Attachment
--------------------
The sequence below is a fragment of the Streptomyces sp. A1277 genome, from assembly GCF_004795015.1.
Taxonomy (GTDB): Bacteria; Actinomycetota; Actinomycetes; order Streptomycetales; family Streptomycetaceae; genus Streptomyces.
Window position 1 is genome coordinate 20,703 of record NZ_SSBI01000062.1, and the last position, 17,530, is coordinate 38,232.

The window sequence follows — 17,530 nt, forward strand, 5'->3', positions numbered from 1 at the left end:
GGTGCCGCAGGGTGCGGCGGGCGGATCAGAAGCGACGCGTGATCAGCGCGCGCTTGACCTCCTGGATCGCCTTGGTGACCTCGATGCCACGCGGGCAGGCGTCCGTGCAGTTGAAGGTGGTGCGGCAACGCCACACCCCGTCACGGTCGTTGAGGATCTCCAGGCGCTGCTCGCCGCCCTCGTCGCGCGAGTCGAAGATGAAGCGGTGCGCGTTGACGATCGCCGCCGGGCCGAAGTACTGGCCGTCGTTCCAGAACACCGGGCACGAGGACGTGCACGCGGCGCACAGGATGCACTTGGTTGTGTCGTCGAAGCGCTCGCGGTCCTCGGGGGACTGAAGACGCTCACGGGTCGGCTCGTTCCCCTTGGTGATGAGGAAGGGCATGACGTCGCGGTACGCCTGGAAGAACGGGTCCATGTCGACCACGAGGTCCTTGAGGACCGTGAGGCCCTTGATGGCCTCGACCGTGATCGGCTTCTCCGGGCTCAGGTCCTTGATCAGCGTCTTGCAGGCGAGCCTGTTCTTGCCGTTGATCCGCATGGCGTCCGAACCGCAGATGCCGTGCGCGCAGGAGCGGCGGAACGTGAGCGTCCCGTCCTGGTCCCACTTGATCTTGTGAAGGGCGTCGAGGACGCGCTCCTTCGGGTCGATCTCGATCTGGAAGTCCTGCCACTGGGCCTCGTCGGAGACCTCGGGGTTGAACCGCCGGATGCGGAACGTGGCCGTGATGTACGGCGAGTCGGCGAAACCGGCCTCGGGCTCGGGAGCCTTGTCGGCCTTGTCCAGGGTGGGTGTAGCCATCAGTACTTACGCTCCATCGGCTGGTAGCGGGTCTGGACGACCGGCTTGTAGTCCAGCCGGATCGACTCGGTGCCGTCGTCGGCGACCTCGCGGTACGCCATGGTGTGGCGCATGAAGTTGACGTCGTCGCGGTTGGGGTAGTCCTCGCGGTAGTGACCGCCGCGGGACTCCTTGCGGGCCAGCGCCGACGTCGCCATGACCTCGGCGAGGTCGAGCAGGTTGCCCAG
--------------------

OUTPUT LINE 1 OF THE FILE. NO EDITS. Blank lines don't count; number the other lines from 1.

The sequence below is a fragment of the Streptomyces sp. A1277 genome, from assembly GCF_004795015.1.